Blockchain has the potential to reinforce a broad range of pharmaceutical and healthcare industry functions, both within and outside of the drug supply chain. Its ability to create a decentralised and distributed database is ideally suited to these sectors, which have been under a global spotlight recently.
Blockchain enables the sharing of information on a secure, tamper-proof and indelible database. In a utopian blockchain environment, a blockchain database could facilitate the sharing of information between pharmaceutical and healthcare institutions, such as the Malta Medicines Authority (the “MMA”), as well as manufacturers and distributors. Blockchain could also be a useful facilitator for electronic health records that are shareable between different health organisations but with improved data security.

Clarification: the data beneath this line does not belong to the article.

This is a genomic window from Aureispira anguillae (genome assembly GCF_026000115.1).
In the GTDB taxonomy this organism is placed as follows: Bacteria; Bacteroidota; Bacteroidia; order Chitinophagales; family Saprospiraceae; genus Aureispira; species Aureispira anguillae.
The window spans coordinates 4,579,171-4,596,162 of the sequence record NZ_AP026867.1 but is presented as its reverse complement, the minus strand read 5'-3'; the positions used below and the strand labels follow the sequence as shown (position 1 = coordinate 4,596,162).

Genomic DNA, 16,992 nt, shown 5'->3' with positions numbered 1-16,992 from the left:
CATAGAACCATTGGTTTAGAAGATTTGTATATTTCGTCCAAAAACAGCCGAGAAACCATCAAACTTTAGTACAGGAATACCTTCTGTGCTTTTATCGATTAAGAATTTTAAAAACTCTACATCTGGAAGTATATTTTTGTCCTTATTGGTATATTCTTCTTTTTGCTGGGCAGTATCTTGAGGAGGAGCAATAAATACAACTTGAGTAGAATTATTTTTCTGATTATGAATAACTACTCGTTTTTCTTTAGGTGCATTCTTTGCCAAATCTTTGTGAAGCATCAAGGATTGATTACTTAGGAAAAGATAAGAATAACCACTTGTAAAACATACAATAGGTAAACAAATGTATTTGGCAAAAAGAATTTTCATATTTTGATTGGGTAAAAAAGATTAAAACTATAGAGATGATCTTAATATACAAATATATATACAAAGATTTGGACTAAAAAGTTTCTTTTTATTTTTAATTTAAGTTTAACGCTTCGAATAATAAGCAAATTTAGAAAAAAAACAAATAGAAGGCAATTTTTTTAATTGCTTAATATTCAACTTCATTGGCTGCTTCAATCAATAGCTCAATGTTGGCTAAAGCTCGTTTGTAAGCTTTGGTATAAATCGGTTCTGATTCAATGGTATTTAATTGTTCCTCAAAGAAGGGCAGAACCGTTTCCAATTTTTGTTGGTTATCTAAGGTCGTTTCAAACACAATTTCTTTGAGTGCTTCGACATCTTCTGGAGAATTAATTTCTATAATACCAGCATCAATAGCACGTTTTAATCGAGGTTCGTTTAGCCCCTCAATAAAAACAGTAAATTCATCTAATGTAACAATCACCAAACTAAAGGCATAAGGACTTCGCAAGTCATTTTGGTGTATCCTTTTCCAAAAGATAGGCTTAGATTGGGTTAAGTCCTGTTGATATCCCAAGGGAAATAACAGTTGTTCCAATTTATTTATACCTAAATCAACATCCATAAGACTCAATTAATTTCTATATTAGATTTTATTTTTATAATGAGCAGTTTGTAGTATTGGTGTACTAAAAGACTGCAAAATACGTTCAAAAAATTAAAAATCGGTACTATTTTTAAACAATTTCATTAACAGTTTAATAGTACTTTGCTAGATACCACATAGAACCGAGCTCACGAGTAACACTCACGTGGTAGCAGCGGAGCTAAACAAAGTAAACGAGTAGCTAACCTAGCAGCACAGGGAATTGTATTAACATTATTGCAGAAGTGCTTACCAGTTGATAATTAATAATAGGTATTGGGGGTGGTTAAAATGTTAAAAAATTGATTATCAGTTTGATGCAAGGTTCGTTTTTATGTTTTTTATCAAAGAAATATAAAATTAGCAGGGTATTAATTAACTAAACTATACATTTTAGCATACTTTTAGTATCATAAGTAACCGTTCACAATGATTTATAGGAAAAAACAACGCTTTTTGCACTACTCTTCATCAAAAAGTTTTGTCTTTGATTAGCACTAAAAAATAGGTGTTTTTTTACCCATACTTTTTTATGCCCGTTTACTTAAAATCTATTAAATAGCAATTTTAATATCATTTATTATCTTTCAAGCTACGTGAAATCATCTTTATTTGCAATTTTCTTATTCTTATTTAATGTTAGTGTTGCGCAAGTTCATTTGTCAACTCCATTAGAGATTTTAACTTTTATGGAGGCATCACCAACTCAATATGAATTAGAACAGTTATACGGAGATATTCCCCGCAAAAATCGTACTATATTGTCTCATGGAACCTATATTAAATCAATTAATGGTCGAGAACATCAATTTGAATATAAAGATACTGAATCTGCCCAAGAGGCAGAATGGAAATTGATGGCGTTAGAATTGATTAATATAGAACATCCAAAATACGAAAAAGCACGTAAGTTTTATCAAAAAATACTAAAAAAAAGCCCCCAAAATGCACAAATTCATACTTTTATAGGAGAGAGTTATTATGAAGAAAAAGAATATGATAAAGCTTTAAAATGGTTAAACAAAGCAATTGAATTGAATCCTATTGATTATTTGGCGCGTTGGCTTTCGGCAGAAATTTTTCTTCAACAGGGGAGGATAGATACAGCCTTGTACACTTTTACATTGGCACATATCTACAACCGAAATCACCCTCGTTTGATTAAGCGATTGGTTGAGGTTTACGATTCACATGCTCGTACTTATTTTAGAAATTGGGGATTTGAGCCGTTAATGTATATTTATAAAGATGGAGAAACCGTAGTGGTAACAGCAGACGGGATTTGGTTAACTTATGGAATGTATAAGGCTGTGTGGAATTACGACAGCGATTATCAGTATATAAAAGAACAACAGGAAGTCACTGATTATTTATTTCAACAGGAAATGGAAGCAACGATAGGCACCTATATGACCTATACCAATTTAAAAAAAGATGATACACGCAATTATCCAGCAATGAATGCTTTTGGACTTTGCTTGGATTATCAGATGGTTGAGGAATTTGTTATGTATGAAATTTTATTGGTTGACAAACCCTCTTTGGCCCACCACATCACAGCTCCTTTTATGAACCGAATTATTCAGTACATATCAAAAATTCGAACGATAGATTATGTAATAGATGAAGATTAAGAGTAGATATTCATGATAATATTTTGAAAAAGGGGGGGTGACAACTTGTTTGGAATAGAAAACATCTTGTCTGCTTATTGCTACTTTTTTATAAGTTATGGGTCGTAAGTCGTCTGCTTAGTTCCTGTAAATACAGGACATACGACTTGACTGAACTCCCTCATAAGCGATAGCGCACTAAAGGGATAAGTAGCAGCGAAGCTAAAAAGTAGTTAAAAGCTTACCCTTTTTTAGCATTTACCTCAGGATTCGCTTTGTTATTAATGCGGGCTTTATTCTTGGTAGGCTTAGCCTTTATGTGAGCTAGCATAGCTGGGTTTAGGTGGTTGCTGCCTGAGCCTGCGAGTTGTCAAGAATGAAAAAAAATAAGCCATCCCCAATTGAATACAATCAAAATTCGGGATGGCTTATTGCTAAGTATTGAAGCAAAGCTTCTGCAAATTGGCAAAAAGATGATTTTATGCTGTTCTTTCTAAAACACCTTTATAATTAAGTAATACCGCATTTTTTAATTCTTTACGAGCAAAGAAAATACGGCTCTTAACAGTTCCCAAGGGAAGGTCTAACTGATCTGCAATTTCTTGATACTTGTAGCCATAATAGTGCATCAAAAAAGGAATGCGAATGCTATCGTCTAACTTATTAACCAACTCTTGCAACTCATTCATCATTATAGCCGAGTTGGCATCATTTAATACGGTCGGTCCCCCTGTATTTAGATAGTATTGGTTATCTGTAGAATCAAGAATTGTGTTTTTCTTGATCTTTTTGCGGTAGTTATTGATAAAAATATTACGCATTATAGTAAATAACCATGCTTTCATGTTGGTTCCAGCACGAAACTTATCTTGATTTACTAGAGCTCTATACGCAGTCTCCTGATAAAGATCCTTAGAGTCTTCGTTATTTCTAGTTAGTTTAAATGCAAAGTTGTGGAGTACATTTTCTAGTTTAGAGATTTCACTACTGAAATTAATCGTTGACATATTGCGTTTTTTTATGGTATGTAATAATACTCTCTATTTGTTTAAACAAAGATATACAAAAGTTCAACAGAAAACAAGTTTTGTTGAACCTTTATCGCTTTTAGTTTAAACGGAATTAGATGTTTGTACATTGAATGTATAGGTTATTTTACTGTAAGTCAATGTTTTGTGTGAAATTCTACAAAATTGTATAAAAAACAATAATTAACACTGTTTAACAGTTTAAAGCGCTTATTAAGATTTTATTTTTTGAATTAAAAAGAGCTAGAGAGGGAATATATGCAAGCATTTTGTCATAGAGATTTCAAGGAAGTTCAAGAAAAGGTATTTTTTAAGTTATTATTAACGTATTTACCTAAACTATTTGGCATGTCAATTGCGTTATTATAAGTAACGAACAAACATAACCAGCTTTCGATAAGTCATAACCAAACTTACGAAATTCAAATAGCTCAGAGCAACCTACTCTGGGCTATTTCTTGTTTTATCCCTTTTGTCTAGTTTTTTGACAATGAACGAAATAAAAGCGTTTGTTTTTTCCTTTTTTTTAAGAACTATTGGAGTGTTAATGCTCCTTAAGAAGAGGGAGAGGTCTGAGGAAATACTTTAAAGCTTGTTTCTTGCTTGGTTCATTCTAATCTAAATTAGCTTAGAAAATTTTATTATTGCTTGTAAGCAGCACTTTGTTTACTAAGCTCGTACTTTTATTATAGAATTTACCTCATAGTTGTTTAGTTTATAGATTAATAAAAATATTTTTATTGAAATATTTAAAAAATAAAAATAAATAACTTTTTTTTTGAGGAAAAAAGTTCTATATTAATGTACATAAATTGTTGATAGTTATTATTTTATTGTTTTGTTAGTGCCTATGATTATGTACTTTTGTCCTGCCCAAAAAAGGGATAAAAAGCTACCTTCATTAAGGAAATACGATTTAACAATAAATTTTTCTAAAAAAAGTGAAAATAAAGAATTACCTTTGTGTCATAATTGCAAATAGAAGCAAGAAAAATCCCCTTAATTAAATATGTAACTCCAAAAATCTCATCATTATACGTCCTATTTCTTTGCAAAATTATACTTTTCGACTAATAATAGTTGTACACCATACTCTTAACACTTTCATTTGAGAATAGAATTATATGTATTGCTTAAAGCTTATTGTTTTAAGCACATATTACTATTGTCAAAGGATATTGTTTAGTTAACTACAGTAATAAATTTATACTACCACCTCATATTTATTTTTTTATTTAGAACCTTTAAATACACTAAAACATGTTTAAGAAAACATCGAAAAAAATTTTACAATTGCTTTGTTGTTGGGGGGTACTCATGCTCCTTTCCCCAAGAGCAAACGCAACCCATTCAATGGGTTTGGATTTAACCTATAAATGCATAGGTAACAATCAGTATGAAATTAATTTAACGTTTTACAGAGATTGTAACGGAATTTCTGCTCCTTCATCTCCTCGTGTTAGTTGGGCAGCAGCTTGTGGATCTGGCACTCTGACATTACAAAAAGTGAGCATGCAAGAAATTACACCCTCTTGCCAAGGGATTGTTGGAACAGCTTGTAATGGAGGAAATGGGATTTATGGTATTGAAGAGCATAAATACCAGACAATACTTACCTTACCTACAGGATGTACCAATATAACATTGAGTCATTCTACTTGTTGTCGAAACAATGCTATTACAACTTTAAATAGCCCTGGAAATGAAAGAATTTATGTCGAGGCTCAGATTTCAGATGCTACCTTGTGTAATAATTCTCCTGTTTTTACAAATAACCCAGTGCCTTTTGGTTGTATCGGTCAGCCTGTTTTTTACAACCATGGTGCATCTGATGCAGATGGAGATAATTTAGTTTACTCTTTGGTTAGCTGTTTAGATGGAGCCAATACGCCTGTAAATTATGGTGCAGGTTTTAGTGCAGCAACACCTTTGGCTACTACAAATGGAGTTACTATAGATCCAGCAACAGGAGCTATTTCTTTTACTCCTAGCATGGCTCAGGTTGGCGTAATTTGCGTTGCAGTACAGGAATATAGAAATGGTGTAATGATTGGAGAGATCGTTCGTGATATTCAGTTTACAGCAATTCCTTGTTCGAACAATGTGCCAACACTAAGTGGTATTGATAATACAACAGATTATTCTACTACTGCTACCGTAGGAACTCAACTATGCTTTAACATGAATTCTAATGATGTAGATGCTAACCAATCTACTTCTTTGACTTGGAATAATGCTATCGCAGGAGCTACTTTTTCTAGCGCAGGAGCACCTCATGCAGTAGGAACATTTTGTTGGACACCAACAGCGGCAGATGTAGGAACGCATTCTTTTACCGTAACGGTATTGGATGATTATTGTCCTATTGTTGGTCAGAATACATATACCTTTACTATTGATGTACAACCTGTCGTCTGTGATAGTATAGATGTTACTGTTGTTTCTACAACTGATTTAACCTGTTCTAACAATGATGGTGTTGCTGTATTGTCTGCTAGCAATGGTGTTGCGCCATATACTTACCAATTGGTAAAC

Management of Pharmaceutical Supply Chains
Today, different players within the pharmaceutical industry use various processes and software to manage supplies. In fact, supply chain costs are one of the largest expenses incurred. Blockchain provides an opportunity for industry players to stream-line these costs. For example, the efficiency of the supply chain could be facilitated by tagging pharmaceuticals with a unique barcode, which is then scanned and entered onto the decentralised database. Whenever these products are transferred from one organisation to another, the product is re-scanned, creating a new block which is then added onto the existing chain. This technology allows organisations to track the movement of pharmaceutical supplies and any movement recorded onto the ledger is updated in real-time, creating a realistic picture of the true whereabouts of the product.